Preservice elementary teachers (PSTs) often enter their teacher preparation programs with procedural and underdeveloped understandings of area measurement and its applications. This is problematic given that area and the area model are used throughout K–Grade 12 to develop flexibility in students’ mathematical understanding and to provide them with a visual interpretation of numerical ideas. This study describes an intervention aimed at bolstering PSTs’ understanding of area and area units with respect to measurement and number and operations. Following the intervention, results indicate that PSTs had both an improved ability to solve area tiling tasks as well as increased flexibility in the strategies they implemented. The results indicate that PSTs, similar to elementary students, develop a conceptual understanding of area from the use of tangible tools and are able to leverage visualizations to make sense of multiplicative structure across different strategies.

# Browse

## Developing Preservice Teachers’ Understanding of Area Through a Units Intervention

### Megan H. Wickstrom

## Visualizing the Arithmetic Mean

### Michael Daiga and Shannon Driskell

The two provided activities are geared for students in middle school to facilitate and deepen their understanding of the arithmetic mean. Through these activities, students analyze visual representations and use a special type of statistical thinking called transnumerative thinking.

## Playing with Fractions

### Juli K. Dixon, Treshonda Rutledge, Jennifer C. Caton, and Edward C. Nolan

Constraints for social distancing require teachers to find creative ways to engage students. Consider this fun strategy for exploring fraction equivalence, addition, and subtraction in a game environment where students use self-made or digital manipulatives.

## Asked & Answered

Excerpts from discussion threads on the online MyNCTM community

## Using Arrays for Meaningful Multiplication

### Karl W. Kosko

Use Cuisenaire™ Rods to emphasize the column-and-row structure in arrays for meaningful multiplication.

## Building number sense with Lego® robots

### Krista Francis and Michael Poscente

Lego Mindstorms™ robotics quickly draws children in and provides ample opportunities for engaging them in robust mathematical learning. Two introductory programming tasks empower children to use their creativity and problem-solving skills to build number sense in a fun, engaging learning environment. Contributors to the iSTEM (Integrating Science, Technology, Engineering, and Mathematics) department share ideas and activities that stimulate student interest in the integrated fields of science, technology, engineering, and mathematics (STEM) in K–grade 6 classrooms. Send submissions of no more than 1500 words to this department by accessing http://tcm.msubmit.net. See detailed submission guidelines for all departments at http://www.nctm.org/WriteForTCM.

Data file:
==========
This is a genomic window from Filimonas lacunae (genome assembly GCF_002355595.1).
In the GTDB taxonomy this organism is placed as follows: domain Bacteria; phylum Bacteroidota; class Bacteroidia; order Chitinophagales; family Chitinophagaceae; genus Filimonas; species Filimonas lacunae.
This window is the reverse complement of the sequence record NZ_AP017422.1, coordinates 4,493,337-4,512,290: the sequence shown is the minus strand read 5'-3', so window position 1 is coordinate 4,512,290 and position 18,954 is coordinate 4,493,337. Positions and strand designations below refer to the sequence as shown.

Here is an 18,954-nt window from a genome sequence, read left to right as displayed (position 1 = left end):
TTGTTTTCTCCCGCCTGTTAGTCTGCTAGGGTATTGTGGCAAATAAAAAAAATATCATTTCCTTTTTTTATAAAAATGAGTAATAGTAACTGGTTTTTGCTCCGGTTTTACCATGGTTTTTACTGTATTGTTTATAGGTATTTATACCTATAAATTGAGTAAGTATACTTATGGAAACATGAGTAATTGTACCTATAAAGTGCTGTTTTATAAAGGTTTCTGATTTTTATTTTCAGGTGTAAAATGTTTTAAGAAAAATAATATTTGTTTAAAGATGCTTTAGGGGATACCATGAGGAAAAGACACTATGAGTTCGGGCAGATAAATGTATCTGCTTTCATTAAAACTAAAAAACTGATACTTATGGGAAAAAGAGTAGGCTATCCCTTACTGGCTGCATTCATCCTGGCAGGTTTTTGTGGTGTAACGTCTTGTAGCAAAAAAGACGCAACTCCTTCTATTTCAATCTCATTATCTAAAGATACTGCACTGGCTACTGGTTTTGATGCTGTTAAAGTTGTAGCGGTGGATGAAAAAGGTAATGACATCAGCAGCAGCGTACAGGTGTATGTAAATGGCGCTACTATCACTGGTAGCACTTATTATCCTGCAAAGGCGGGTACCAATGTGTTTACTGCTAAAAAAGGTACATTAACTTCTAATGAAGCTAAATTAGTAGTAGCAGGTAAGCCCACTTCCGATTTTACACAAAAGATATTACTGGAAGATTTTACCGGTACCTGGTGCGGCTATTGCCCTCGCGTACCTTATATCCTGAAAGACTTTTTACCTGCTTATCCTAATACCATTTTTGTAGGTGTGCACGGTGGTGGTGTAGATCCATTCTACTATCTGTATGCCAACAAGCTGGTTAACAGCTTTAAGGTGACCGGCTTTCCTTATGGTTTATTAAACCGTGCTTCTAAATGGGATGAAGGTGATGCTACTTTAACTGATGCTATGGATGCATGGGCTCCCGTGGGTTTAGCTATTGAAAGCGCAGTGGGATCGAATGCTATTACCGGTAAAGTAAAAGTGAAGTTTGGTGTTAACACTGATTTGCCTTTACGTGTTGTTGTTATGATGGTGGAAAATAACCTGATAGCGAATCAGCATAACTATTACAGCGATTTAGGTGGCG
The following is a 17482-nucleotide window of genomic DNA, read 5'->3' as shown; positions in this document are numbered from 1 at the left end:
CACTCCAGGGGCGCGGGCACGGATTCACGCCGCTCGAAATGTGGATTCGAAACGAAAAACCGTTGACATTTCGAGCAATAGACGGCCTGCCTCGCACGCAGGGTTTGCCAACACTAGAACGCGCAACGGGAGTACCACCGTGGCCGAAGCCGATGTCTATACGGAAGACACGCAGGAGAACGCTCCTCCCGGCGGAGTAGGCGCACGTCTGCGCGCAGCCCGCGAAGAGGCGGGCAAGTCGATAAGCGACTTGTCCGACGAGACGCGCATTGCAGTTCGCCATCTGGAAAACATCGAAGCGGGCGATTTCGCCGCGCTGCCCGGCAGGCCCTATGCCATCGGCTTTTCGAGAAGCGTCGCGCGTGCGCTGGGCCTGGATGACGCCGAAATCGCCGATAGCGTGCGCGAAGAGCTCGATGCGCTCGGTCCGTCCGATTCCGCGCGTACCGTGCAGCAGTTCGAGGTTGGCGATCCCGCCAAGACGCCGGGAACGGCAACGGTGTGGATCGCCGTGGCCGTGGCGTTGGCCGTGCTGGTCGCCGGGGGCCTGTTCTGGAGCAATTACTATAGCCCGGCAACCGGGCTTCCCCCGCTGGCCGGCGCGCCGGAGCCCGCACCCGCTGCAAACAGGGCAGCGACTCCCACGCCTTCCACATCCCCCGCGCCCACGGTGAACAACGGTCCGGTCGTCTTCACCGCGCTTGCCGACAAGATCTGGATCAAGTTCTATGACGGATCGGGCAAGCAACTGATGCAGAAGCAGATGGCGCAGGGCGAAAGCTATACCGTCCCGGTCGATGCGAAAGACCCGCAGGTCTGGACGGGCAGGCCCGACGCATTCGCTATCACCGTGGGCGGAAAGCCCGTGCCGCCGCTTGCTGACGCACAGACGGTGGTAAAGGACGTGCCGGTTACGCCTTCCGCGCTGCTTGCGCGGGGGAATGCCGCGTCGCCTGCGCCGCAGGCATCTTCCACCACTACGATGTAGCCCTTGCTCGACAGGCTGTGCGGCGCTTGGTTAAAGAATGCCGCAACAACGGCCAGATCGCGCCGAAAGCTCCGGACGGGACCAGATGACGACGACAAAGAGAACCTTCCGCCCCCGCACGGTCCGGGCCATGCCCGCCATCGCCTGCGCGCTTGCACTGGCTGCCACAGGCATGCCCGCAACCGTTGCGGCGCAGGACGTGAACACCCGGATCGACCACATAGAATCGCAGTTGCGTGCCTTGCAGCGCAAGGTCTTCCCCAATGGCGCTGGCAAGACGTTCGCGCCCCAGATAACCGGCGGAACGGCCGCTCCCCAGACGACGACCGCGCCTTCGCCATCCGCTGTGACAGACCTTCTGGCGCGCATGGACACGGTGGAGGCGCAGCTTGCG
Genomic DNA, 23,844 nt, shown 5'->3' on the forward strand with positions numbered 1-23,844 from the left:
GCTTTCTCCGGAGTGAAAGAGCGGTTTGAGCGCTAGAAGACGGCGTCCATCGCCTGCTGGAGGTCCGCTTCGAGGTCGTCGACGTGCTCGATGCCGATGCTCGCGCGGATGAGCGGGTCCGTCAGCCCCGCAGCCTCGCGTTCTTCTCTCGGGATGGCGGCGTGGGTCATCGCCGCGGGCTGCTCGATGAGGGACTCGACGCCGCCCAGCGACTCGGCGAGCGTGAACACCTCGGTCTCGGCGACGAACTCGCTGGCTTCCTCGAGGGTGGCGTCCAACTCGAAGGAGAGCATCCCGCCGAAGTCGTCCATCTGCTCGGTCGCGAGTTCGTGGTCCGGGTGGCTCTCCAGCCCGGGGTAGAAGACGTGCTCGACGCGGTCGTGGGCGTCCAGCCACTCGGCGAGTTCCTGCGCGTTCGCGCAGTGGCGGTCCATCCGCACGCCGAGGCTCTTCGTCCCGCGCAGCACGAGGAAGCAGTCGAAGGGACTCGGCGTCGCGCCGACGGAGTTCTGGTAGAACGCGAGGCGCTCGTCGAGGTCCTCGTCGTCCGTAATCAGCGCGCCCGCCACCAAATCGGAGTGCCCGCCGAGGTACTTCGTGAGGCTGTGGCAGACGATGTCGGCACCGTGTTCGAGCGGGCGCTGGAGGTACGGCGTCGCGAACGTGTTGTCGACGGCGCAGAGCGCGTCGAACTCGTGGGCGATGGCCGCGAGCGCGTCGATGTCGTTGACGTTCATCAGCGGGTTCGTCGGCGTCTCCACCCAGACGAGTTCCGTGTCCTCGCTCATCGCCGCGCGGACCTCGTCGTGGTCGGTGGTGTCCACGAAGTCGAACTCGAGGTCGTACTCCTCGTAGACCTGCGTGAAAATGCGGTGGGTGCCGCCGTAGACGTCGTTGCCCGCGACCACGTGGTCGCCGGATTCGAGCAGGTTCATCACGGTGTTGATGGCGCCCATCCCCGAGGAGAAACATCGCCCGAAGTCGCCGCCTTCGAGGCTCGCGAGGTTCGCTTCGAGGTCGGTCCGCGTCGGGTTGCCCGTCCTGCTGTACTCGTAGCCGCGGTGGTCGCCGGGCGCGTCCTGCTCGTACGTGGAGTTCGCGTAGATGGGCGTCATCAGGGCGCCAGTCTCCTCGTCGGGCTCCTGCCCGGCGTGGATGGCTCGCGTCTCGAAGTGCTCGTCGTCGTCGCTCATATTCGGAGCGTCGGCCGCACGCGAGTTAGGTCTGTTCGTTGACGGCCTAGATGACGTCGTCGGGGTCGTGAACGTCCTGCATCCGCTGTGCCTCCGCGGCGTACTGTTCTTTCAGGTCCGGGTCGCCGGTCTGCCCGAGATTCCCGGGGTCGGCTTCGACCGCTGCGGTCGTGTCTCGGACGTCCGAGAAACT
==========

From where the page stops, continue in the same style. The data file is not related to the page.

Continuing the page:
## Delving Deeper: Twists on the Tower of Hanoi

### James Metz

A t a party that I attended, the hosts gave their guests the Tower of Hanoi puzzle with alternating dark and light discs and a challenge to move the 7 discs to a new post. (I disqualified myself because I knew how to solve the challenge.) However, the hosts' son and daughter-in-law misunderstood the directions and moved the dark discs to one side post and the light discs to the other side post. I immediately wondered, “How many moves did they take, assuming that they made the most efficient moves? How can their interpretation of the problem be generalized to n discs?”

## Postscript: Knock 'em down

### Jennifer Throndsen

This simple dice game supports students' development of flexibility with numbers, the properties of the four operations (+, −, ×, ÷), and the order of operations. It requires only dice and a game board for each player.

## Revisit Pattern Blocks to Develop Rational Number Sense

### Joe Champion and Ann Wheeler

A classic manipulative, used since the 1960s, continues to offer opportunities for intriguing problem solving involving proportions.

## Activities for Students: Soap and Slope: Mathematical Adventures in Fluid Dynamics

### Rachel Levy

The mathematical concept of slope can be made real through a set of simple, inexpensive, and safe experiments that can be conducted in the classroom or at home. The experiments help connect the idea of slope with physical phenomena related to surface tension. In the experiments, changes in surface tension across the surface of the water, which correspond to greater slopes on the graph, lead to increased motion of the fluid. The mathematical content, targeted to middle school and high school students, can be used in a classroom or workshop setting and can be tailored to a single session of thirty to ninety minutes.